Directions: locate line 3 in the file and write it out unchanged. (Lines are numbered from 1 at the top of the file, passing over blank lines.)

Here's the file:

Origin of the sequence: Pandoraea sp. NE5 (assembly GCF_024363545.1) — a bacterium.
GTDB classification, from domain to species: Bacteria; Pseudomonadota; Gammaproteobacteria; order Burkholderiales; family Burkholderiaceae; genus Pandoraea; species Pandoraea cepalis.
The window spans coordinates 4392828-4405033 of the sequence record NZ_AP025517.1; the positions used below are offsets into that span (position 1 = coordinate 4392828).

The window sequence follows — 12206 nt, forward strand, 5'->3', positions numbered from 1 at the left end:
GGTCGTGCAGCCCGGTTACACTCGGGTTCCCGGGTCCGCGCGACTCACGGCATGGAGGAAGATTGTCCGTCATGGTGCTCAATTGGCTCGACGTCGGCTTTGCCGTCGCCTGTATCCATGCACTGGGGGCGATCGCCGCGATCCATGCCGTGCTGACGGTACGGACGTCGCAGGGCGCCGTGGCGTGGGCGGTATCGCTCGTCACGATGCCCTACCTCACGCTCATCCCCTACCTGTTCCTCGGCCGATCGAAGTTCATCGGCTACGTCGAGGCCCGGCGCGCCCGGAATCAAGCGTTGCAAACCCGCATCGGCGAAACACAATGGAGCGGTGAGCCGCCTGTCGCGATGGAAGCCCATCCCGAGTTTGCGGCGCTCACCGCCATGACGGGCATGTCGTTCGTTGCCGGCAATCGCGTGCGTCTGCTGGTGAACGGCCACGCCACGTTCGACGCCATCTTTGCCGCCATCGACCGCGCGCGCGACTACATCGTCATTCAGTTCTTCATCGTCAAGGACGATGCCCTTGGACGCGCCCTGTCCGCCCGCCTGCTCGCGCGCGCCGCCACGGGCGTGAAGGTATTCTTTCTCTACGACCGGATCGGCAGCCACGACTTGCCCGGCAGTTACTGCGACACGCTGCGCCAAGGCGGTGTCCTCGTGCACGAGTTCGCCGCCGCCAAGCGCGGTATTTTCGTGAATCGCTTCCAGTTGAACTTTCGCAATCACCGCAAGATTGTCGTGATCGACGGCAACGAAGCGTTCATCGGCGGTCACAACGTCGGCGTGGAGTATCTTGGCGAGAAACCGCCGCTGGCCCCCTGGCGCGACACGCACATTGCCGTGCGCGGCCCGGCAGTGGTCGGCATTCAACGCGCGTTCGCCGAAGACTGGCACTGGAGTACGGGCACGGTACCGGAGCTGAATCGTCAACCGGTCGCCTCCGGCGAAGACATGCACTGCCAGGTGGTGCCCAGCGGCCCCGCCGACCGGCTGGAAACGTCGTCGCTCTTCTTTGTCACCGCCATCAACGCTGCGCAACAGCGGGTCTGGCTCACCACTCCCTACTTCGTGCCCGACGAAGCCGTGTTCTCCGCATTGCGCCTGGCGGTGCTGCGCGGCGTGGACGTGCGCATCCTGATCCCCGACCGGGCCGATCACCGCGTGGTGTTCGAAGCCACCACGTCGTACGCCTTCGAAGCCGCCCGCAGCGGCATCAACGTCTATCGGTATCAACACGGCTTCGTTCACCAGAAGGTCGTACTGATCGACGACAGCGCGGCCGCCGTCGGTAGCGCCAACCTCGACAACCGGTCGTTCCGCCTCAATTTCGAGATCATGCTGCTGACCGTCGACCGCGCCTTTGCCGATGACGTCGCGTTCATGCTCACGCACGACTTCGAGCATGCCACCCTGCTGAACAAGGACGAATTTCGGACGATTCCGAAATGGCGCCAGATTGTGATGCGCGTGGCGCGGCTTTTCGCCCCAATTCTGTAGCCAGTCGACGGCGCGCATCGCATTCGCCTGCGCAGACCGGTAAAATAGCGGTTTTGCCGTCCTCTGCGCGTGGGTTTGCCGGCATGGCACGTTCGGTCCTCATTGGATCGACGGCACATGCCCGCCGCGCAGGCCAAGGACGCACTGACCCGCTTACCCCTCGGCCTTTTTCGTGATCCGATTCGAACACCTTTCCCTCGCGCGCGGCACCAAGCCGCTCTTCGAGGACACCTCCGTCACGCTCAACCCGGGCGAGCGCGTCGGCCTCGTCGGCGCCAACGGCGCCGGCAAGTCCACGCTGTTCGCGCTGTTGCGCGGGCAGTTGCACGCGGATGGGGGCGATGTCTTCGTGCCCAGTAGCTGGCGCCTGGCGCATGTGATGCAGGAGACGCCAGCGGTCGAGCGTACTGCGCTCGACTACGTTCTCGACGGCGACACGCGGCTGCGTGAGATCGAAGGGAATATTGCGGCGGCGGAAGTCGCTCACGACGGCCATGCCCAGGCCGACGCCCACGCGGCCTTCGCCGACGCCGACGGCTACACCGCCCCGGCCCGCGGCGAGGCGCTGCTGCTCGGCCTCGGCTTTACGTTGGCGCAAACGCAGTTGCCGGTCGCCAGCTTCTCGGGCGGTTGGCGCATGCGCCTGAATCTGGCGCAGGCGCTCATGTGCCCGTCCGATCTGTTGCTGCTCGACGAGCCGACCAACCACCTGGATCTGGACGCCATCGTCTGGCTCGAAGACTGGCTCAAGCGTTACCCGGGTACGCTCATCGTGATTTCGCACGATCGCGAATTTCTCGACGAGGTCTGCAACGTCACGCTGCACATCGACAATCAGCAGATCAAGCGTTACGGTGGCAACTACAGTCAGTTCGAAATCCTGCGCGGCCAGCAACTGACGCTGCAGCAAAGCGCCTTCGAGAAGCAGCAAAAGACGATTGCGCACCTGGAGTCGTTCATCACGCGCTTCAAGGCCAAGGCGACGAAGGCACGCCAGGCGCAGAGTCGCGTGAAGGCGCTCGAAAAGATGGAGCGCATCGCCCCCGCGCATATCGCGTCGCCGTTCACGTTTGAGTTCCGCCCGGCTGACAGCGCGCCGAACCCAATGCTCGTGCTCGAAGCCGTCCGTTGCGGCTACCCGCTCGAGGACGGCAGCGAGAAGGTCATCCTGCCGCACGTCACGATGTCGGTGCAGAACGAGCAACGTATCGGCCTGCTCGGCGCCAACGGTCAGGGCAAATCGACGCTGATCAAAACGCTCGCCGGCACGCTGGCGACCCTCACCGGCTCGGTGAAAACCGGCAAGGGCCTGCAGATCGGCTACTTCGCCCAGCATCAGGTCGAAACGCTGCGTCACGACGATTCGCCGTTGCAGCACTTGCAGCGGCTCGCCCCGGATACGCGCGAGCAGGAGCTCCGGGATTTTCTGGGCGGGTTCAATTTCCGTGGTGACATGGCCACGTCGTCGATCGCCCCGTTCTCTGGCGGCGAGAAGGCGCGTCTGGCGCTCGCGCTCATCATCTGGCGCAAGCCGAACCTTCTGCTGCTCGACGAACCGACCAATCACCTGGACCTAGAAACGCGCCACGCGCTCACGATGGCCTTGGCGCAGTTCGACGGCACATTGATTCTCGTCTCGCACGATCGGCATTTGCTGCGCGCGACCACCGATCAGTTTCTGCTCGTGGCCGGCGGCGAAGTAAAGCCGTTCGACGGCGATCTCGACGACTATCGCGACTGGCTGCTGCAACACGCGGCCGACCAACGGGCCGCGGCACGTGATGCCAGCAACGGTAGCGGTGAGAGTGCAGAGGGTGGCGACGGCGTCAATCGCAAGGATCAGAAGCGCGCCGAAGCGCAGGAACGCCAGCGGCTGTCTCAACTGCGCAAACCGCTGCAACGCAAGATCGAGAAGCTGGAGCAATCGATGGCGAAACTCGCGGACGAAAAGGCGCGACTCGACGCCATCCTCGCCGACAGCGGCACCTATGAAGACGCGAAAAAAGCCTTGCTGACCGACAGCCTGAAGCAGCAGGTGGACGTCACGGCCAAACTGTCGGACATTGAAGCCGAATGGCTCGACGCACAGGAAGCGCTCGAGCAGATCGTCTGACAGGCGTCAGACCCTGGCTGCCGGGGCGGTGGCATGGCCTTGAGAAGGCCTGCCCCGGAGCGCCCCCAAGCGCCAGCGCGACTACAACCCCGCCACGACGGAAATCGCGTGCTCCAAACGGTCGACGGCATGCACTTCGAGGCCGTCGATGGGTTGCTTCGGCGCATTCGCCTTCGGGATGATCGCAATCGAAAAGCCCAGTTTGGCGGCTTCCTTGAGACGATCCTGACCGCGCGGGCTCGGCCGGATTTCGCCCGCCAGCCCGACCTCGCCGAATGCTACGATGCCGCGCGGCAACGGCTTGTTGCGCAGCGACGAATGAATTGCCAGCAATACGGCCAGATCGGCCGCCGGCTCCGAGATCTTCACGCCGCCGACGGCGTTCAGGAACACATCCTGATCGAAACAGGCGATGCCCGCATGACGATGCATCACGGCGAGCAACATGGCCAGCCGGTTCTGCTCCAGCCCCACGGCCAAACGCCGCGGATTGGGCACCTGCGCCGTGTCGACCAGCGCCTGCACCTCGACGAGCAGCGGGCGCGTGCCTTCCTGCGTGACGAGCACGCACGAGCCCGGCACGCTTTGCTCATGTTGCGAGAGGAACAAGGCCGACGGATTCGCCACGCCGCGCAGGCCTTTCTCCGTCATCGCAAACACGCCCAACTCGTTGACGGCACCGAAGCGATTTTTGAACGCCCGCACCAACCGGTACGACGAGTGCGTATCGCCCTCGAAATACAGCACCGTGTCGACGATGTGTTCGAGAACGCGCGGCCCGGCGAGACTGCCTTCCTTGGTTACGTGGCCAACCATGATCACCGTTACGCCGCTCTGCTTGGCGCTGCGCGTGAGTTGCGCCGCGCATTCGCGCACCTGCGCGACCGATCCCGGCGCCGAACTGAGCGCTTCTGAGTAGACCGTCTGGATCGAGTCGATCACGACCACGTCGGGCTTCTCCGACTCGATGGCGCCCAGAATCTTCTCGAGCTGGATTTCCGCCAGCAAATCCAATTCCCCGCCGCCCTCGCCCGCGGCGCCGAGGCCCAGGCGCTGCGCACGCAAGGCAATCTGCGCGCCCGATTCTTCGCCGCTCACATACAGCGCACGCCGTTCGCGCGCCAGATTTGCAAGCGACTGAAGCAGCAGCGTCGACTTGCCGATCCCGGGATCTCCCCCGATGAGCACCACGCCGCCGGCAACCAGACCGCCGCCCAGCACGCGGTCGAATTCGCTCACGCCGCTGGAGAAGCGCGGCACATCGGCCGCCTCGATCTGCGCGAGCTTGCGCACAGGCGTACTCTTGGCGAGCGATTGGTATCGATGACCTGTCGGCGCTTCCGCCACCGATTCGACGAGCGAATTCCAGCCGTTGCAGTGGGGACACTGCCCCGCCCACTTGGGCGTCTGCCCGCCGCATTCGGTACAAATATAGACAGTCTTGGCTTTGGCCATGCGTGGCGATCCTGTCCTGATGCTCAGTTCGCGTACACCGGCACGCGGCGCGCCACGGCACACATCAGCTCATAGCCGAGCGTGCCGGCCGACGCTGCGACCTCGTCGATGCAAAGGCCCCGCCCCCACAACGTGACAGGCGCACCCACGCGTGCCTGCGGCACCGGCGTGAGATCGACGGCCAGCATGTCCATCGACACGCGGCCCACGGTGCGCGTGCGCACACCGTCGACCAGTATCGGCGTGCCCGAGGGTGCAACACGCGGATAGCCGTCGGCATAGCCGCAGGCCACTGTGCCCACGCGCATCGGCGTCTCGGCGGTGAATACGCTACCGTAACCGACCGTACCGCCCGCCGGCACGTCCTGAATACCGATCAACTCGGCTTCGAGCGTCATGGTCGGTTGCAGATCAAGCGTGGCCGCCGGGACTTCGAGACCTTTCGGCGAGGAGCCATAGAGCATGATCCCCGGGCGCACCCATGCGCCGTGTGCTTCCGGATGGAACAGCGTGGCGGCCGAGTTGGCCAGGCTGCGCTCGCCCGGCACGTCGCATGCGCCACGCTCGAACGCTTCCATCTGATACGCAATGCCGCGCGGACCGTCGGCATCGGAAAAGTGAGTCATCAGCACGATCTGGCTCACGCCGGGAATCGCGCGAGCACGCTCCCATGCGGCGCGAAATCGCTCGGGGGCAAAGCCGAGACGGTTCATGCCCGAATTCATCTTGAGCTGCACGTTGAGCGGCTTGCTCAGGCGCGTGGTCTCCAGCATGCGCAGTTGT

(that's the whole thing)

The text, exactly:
The window spans coordinates 4392828-4405033 of the sequence record NZ_AP025517.1; the positions used below are offsets into that span (position 1 = coordinate 4392828).